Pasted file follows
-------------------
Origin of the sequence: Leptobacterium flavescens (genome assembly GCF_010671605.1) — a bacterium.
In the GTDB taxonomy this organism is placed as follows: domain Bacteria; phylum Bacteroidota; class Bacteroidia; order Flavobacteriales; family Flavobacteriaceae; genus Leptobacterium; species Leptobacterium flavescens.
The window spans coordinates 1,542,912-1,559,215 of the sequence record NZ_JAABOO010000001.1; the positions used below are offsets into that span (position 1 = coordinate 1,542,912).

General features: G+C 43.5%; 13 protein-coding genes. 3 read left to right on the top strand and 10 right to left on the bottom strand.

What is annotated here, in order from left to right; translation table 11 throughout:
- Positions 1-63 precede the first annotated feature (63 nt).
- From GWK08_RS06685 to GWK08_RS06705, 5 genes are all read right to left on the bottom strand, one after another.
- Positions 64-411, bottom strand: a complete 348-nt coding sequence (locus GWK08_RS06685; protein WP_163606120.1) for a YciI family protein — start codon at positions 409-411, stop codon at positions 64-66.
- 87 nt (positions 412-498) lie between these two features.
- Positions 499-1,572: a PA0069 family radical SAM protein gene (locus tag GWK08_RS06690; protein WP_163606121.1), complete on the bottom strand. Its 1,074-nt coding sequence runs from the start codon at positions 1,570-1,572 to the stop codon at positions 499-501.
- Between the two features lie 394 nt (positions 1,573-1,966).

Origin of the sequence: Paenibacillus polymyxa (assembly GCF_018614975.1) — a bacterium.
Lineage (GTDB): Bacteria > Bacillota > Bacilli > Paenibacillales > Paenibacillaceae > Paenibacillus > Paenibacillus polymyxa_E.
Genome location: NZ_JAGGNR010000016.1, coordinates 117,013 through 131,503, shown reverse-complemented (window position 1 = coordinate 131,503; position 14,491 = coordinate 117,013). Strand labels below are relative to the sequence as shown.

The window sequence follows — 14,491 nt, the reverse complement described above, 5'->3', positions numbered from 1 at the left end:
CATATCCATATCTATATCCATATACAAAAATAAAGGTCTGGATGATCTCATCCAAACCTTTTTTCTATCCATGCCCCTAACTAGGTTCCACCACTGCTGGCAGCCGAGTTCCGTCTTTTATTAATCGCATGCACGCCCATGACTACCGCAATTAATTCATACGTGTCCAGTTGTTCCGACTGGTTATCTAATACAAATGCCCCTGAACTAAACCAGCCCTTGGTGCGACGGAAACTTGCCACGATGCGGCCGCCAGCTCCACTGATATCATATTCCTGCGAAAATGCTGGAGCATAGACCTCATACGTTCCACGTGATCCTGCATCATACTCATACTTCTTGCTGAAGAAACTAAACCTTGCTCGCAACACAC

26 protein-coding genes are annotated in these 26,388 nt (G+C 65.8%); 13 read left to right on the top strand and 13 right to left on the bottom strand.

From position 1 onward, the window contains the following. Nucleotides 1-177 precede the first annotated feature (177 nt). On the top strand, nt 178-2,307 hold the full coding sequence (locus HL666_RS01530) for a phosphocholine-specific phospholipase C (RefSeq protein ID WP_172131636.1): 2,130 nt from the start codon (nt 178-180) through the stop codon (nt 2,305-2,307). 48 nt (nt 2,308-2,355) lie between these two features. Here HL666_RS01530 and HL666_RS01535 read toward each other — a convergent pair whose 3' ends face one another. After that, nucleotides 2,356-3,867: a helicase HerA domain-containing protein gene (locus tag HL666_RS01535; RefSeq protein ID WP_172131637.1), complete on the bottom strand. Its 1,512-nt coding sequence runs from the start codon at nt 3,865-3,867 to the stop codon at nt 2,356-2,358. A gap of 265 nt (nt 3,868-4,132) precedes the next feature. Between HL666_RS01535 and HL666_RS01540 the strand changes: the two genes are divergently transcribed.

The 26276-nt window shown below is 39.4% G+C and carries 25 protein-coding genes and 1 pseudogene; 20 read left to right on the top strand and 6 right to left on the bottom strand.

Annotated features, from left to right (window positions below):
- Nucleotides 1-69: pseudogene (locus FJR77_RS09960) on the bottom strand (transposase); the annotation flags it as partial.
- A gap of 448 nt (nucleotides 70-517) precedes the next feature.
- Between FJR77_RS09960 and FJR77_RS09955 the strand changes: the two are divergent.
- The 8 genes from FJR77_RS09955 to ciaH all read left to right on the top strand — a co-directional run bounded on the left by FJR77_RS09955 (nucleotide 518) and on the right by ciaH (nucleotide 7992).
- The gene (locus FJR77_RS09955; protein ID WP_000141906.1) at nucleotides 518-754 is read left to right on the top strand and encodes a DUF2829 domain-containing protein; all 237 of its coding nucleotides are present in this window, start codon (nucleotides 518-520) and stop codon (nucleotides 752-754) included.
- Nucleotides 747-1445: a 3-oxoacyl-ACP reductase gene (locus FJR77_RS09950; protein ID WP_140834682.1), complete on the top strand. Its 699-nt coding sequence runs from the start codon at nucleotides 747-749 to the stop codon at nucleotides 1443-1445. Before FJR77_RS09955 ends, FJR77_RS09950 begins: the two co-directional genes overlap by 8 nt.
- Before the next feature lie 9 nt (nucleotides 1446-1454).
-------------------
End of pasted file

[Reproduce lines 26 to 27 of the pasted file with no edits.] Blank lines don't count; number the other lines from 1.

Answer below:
- Nucleotides 747-1445: a 3-oxoacyl-ACP reductase gene (locus FJR77_RS09950; protein ID WP_140834682.1), complete on the top strand. Its 699-nt coding sequence runs from the start codon at nucleotides 747-749 to the stop codon at nucleotides 1443-1445. Before FJR77_RS09955 ends, FJR77_RS09950 begins: the two co-directional genes overlap by 8 nt.
- Before the next feature lie 9 nt (nucleotides 1446-1454).